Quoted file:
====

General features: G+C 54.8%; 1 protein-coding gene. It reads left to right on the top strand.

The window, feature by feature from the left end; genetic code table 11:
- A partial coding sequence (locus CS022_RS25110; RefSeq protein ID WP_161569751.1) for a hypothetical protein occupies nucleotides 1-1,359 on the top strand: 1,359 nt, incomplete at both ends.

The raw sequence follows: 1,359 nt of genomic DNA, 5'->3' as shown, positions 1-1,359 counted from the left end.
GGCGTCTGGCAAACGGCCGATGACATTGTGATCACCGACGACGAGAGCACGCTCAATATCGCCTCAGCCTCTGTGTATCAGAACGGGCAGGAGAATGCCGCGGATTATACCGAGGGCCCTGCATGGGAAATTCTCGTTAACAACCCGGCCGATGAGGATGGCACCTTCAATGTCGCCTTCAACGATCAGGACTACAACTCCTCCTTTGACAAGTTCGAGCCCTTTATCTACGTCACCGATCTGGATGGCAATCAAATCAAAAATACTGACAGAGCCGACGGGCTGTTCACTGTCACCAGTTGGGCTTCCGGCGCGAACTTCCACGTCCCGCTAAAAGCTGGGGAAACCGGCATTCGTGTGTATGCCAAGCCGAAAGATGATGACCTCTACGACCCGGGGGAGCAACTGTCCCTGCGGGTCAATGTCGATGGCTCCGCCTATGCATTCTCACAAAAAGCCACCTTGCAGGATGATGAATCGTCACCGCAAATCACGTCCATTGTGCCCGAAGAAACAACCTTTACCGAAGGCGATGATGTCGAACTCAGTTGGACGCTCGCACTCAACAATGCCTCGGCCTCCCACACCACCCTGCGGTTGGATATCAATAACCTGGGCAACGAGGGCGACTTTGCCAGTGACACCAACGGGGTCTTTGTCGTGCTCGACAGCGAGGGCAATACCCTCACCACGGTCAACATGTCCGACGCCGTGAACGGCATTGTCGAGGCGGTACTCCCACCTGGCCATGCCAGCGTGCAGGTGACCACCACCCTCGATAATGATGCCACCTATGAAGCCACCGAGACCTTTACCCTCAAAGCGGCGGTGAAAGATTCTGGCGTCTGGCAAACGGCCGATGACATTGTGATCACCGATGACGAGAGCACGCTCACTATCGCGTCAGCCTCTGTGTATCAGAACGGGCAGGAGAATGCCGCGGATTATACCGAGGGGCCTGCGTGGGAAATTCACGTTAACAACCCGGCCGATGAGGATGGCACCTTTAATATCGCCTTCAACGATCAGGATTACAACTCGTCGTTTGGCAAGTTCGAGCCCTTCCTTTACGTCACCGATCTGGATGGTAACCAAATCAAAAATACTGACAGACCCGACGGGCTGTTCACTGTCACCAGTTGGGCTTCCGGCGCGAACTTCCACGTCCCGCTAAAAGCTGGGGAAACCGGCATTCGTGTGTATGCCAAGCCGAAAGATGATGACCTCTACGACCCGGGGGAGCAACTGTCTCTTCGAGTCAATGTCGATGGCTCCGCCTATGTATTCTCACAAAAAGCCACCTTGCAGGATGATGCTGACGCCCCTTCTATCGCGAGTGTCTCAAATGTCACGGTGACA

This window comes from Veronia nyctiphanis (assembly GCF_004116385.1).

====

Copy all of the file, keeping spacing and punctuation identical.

General features: G+C 54.8%; 1 protein-coding gene. It reads left to right on the top strand.

The window, feature by feature from the left end; genetic code table 11:
- A partial coding sequence (locus CS022_RS25110; RefSeq protein ID WP_161569751.1) for a hypothetical protein occupies nucleotides 1-1,359 on the top strand: 1,359 nt, incomplete at both ends.

The raw sequence follows: 1,359 nt of genomic DNA, 5'->3' as shown, positions 1-1,359 counted from the left end.
GGCGTCTGGCAAACGGCCGATGACATTGTGATCACCGACGACGAGAGCACGCTCAATATCGCCTCAGCCTCTGTGTATCAGAACGGGCAGGAGAATGCCGCGGATTATACCGAGGGCCCTGCATGGGAAATTCTCGTTAACAACCCGGCCGATGAGGATGGCACCTTCAATGTCGCCTTCAACGATCAGGACTACAACTCCTCCTTTGACAAGTTCGAGCCCTTTATCTACGTCACCGATCTGGATGGCAATCAAATCAAAAATACTGACAGAGCCGACGGGCTGTTCACTGTCACCAGTTGGGCTTCCGGCGCGAACTTCCACGTCCCGCTAAAAGCTGGGGAAACCGGCATTCGTGTGTATGCCAAGCCGAAAGATGATGACCTCTACGACCCGGGGGAGCAACTGTCCCTGCGGGTCAATGTCGATGGCTCCGCCTATGCATTCTCACAAAAAGCCACCTTGCAGGATGATGAATCGTCACCGCAAATCACGTCCATTGTGCCCGAAGAAACAACCTTTACCGAAGGCGATGATGTCGAACTCAGTTGGACGCTCGCACTCAACAATGCCTCGGCCTCCCACACCACCCTGCGGTTGGATATCAATAACCTGGGCAACGAGGGCGACTTTGCCAGTGACACCAACGGGGTCTTTGTCGTGCTCGACAGCGAGGGCAATACCCTCACCACGGTCAACATGTCCGACGCCGTGAACGGCATTGTCGAGGCGGTACTCCCACCTGGCCATGCCAGCGTGCAGGTGACCACCACCCTCGATAATGATGCCACCTATGAAGCCACCGAGACCTTTACCCTCAAAGCGGCGGTGAAAGATTCTGGCGTCTGGCAAACGGCCGATGACATTGTGATCACCGATGACGAGAGCACGCTCACTATCGCGTCAGCCTCTGTGTATCAGAACGGGCAGGAGAATGCCGCGGATTATACCGAGGGGCCTGCGTGGGAAATTCACGTTAACAACCCGGCCGATGAGGATGGCACCTTTAATATCGCCTTCAACGATCAGGATTACAACTCGTCGTTTGGCAAGTTCGAGCCCTTCCTTTACGTCACCGATCTGGATGGTAACCAAATCAAAAATACTGACAGACCCGACGGGCTGTTCACTGTCACCAGTTGGGCTTCCGGCGCGAACTTCCACGTCCCGCTAAAAGCTGGGGAAACCGGCATTCGTGTGTATGCCAAGCCGAAAGATGATGACCTCTACGACCCGGGGGAGCAACTGTCTCTTCGAGTCAATGTCGATGGCTCCGCCTATGTATTCTCACAAAAAGCCACCTTGCAGGATGATGCTGACGCCCCTTCTATCGCGAGTGTCTCAAATGTCACGGTGACA

This window comes from Veronia nyctiphanis (assembly GCF_004116385.1).